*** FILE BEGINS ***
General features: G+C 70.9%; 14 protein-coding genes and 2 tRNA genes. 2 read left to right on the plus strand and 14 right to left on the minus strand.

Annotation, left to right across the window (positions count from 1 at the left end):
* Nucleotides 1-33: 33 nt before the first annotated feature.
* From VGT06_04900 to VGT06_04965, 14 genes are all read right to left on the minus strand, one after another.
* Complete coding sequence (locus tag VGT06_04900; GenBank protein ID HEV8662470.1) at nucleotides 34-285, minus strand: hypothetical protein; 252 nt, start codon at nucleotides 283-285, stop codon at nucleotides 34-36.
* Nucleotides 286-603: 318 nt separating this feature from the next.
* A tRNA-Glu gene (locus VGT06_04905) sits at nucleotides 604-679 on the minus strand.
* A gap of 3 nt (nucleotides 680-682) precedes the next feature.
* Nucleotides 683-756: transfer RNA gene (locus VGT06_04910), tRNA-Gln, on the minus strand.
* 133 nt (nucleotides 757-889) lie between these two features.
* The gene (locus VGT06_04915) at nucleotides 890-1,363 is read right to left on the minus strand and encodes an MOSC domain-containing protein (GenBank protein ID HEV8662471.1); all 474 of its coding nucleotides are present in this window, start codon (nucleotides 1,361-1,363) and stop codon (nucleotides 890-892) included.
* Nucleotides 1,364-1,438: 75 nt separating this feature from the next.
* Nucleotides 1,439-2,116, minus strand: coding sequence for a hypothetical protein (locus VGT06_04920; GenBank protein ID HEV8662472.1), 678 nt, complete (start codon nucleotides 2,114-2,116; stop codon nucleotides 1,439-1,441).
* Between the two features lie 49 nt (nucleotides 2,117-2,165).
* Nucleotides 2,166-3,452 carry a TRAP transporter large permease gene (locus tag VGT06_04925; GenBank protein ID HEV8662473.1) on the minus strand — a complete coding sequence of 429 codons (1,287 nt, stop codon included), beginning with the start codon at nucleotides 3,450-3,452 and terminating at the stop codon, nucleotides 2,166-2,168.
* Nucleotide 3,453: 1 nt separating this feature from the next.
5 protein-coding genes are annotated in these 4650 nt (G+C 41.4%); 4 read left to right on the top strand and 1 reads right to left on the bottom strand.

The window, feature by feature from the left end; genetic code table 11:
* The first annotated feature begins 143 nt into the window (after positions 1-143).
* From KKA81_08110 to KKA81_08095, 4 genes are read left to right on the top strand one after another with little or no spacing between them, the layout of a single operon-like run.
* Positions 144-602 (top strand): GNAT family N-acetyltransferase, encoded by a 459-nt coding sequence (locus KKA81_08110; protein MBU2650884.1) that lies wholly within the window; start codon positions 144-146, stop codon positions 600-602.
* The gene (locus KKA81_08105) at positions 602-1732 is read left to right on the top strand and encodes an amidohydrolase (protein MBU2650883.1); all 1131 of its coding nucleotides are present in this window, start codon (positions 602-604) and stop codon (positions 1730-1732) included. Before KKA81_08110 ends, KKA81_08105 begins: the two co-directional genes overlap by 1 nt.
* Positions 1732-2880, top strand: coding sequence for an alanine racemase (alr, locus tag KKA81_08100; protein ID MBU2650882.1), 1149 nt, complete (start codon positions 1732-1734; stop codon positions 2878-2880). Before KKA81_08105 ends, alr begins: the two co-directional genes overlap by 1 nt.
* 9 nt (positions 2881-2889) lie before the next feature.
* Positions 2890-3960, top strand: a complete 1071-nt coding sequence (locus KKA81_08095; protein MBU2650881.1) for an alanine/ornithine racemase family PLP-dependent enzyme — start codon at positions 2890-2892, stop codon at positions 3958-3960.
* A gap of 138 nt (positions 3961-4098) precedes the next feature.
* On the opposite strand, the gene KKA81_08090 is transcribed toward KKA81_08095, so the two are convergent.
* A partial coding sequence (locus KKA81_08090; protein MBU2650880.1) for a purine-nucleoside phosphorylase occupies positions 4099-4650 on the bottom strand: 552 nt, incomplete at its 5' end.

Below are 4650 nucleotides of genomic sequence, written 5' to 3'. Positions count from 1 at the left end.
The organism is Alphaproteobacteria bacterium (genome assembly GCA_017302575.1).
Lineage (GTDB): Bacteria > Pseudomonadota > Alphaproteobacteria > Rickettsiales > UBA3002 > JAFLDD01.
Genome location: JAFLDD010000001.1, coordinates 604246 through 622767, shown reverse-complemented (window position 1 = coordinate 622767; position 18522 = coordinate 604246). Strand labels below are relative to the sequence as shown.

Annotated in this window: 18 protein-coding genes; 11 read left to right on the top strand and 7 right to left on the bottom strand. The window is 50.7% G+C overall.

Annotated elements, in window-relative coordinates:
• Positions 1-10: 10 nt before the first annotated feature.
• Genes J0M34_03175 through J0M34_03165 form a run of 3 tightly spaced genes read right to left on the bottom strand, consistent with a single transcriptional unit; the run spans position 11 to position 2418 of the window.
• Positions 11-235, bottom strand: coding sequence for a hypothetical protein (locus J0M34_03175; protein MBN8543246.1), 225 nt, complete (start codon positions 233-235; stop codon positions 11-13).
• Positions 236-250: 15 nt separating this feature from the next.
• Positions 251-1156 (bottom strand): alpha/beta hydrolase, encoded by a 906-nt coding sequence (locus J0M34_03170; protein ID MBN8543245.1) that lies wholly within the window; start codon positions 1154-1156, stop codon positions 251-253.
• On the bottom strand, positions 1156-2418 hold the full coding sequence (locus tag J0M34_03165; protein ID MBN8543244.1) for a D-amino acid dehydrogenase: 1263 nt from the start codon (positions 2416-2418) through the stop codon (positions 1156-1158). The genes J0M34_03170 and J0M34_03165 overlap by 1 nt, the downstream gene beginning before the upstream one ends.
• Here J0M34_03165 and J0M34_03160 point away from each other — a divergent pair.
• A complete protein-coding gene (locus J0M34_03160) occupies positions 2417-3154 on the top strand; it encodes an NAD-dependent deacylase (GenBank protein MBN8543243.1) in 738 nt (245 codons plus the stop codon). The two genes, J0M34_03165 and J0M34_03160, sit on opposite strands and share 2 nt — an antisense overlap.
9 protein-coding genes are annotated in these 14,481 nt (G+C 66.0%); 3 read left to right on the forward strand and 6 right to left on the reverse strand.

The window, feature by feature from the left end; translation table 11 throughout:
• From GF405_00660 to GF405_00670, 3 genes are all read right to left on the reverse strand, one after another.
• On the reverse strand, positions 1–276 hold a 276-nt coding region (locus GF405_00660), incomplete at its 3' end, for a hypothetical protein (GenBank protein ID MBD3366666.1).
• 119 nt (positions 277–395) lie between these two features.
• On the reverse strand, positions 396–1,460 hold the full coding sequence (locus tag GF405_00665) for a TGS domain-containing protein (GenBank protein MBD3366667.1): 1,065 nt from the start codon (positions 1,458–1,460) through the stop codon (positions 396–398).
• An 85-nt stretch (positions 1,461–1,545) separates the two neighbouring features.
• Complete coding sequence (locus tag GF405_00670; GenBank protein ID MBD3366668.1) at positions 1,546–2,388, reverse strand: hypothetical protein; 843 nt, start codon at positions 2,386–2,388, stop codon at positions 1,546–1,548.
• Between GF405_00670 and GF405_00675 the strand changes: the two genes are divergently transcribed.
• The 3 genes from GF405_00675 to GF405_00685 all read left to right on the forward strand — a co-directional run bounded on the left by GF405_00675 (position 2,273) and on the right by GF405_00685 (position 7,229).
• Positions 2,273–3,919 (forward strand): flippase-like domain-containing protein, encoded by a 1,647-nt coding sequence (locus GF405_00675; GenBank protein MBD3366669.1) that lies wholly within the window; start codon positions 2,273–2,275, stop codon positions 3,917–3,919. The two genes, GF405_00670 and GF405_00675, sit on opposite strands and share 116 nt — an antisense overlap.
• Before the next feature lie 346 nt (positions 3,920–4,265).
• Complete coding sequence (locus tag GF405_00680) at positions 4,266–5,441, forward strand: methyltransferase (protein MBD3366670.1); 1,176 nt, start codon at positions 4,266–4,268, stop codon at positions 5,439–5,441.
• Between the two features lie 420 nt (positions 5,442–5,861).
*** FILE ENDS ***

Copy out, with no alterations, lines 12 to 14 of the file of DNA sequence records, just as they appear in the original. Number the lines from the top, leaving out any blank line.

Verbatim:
* Nucleotides 1,364-1,438: 75 nt separating this feature from the next.
* Nucleotides 1,439-2,116, minus strand: coding sequence for a hypothetical protein (locus VGT06_04920; GenBank protein ID HEV8662472.1), 678 nt, complete (start codon nucleotides 2,114-2,116; stop codon nucleotides 1,439-1,441).
* Between the two features lie 49 nt (nucleotides 2,117-2,165).